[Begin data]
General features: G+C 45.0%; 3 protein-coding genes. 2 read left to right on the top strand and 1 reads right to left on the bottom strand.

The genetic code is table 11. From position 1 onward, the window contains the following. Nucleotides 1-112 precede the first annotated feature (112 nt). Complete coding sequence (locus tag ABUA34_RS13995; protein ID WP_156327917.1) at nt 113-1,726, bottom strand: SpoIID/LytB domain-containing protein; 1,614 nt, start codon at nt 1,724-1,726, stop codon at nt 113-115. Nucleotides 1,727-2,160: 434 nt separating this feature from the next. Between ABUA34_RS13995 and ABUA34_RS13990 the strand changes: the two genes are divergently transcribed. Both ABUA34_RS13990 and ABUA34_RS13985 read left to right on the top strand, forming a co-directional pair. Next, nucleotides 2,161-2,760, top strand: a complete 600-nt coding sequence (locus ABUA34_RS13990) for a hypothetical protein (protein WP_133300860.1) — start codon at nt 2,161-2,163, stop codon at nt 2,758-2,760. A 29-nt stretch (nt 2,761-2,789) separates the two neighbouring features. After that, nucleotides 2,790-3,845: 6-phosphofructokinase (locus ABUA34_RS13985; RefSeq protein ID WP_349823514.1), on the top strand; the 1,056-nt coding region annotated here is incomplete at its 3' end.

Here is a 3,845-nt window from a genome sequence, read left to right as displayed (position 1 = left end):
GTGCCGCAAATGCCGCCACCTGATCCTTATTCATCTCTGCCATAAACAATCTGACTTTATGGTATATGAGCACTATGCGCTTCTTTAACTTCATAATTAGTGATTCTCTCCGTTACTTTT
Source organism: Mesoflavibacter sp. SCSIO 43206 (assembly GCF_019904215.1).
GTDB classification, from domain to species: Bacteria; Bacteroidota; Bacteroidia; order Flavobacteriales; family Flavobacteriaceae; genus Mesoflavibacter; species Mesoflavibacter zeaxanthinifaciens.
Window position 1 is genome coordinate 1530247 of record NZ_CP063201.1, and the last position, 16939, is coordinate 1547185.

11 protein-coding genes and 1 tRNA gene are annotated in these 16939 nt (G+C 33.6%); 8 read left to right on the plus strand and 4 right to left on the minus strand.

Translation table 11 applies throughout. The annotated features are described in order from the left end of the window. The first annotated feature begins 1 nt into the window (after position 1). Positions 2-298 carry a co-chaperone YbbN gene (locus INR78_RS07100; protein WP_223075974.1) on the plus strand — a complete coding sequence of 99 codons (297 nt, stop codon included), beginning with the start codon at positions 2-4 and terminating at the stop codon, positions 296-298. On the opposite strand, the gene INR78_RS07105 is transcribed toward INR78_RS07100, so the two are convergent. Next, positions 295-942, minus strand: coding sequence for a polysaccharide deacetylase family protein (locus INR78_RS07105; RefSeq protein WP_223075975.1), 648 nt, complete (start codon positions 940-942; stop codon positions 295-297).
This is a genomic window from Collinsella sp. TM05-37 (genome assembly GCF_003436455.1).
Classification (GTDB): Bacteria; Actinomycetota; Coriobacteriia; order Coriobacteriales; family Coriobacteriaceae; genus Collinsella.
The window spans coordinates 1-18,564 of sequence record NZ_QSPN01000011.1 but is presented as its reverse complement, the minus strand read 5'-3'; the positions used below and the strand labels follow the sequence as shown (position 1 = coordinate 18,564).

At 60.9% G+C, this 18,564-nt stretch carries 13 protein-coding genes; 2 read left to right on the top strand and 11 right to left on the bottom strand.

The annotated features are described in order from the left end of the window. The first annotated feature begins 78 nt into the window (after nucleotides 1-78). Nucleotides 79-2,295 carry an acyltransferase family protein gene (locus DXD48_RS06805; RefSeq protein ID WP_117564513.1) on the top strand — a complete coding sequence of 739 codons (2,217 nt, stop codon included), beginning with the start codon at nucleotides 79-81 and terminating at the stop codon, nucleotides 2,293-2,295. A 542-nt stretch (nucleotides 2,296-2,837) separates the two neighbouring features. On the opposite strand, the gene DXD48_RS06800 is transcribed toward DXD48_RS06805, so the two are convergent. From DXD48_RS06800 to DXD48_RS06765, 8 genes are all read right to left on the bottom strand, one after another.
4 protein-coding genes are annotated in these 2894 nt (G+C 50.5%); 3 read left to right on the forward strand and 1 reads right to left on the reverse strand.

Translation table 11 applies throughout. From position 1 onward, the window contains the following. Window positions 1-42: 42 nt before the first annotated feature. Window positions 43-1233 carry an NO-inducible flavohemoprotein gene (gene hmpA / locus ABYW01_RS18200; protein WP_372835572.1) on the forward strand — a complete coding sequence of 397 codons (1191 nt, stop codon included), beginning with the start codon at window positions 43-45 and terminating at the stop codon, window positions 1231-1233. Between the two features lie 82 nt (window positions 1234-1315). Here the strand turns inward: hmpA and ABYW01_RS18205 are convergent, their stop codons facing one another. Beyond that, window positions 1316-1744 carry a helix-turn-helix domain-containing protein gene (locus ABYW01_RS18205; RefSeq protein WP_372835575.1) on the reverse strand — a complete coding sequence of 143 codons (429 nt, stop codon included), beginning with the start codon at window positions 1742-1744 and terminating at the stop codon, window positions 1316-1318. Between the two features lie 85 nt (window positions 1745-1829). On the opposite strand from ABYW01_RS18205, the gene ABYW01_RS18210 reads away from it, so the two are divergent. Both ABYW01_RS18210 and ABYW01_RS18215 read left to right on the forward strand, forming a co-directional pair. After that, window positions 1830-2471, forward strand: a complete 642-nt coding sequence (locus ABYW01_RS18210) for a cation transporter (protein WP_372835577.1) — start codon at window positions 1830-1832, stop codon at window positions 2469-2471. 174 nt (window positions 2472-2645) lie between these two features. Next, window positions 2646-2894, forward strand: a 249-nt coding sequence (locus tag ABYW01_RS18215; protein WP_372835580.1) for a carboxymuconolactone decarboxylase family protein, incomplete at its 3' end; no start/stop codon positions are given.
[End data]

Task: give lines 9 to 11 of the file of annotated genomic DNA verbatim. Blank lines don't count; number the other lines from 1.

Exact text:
Translation table 11 applies throughout. The annotated features are described in order from the left end of the window. The first annotated feature begins 1 nt into the window (after position 1). Positions 2-298 carry a co-chaperone YbbN gene (locus INR78_RS07100; protein WP_223075974.1) on the plus strand — a complete coding sequence of 99 codons (297 nt, stop codon included), beginning with the start codon at positions 2-4 and terminating at the stop codon, positions 296-298. On the opposite strand, the gene INR78_RS07105 is transcribed toward INR78_RS07100, so the two are convergent. Next, positions 295-942, minus strand: coding sequence for a polysaccharide deacetylase family protein (locus INR78_RS07105; RefSeq protein WP_223075975.1), 648 nt, complete (start codon positions 940-942; stop codon positions 295-297).
This is a genomic window from Collinsella sp. TM05-37 (genome assembly GCF_003436455.1).
Classification (GTDB): Bacteria; Actinomycetota; Coriobacteriia; order Coriobacteriales; family Coriobacteriaceae; genus Collinsella.